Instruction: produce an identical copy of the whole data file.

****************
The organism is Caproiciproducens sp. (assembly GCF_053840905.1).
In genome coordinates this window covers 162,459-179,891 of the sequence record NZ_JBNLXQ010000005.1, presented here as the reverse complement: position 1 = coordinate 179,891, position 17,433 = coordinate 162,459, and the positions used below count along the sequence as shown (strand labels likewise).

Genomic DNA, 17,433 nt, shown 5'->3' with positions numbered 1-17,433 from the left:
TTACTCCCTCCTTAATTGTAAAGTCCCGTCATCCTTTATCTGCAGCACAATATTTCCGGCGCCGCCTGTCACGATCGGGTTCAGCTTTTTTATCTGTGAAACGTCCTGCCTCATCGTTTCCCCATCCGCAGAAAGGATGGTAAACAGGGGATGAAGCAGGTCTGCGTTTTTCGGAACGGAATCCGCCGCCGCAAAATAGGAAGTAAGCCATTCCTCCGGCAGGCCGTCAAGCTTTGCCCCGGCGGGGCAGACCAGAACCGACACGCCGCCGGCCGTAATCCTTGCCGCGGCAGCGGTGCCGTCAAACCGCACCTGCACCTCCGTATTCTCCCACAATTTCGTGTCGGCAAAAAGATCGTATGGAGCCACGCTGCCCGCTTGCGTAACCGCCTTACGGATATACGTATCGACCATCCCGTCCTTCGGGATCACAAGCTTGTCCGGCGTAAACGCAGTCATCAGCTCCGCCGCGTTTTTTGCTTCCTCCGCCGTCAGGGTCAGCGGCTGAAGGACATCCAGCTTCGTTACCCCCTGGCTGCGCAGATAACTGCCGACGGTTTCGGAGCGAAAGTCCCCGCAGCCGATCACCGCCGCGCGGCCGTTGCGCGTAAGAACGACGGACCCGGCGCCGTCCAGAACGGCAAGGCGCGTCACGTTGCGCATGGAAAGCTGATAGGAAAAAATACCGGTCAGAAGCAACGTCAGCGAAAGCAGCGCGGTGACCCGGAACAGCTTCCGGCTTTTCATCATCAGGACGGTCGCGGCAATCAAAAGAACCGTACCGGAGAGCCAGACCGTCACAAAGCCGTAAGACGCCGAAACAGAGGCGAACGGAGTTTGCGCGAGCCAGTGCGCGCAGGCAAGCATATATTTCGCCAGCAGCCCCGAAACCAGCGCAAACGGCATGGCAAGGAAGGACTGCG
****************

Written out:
The organism is Caproiciproducens sp. (assembly GCF_053840905.1).
In genome coordinates this window covers 162,459-179,891 of the sequence record NZ_JBNLXQ010000005.1, presented here as the reverse complement: position 1 = coordinate 179,891, position 17,433 = coordinate 162,459, and the positions used below count along the sequence as shown (strand labels likewise).

Genomic DNA, 17,433 nt, shown 5'->3' with positions numbered 1-17,433 from the left:
TTACTCCCTCCTTAATTGTAAAGTCCCGTCATCCTTTATCTGCAGCACAATATTTCCGGCGCCGCCTGTCACGATCGGGTTCAGCTTTTTTATCTGTGAAACGTCCTGCCTCATCGTTTCCCCATCCGCAGAAAGGATGGTAAACAGGGGATGAAGCAGGTCTGCGTTTTTCGGAACGGAATCCGCCGCCGCAAAATAGGAAGTAAGCCATTCCTCCGGCAGGCCGTCAAGCTTTGCCCCGGCGGGGCAGACCAGAACCGACACGCCGCCGGCCGTAATCCTTGCCGCGGCAGCGGTGCCGTCAAACCGCACCTGCACCTCCGTATTCTCCCACAATTTCGTGTCGGCAAAAAGATCGTATGGAGCCACGCTGCCCGCTTGCGTAACCGCCTTACGGATATACGTATCGACCATCCCGTCCTTCGGGATCACAAGCTTGTCCGGCGTAAACGCAGTCATCAGCTCCGCCGCGTTTTTTGCTTCCTCCGCCGTCAGGGTCAGCGGCTGAAGGACATCCAGCTTCGTTACCCCCTGGCTGCGCAGATAACTGCCGACGGTTTCGGAGCGAAAGTCCCCGCAGCCGATCACCGCCGCGCGGCCGTTGCGCGTAAGAACGACGGACCCGGCGCCGTCCAGAACGGCAAGGCGCGTCACGTTGCGCATGGAAAGCTGATAGGAAAAAATACCGGTCAGAAGCAACGTCAGCGAAAGCAGCGCGGTGACCCGGAACAGCTTCCGGCTTTTCATCATCAGGACGGTCGCGGCAATCAAAAGAACCGTACCGGAGAGCCAGACCGTCACAAAGCCGTAAGACGCCGAAACAGAGGCGAACGGAGTTTGCGCGAGCCAGTGCGCGCAGGCAAGCATATATTTCGCCAGCAGCCCCGAAACCAGCGCAAACGGCATGGCAAGGAAGGACTGCG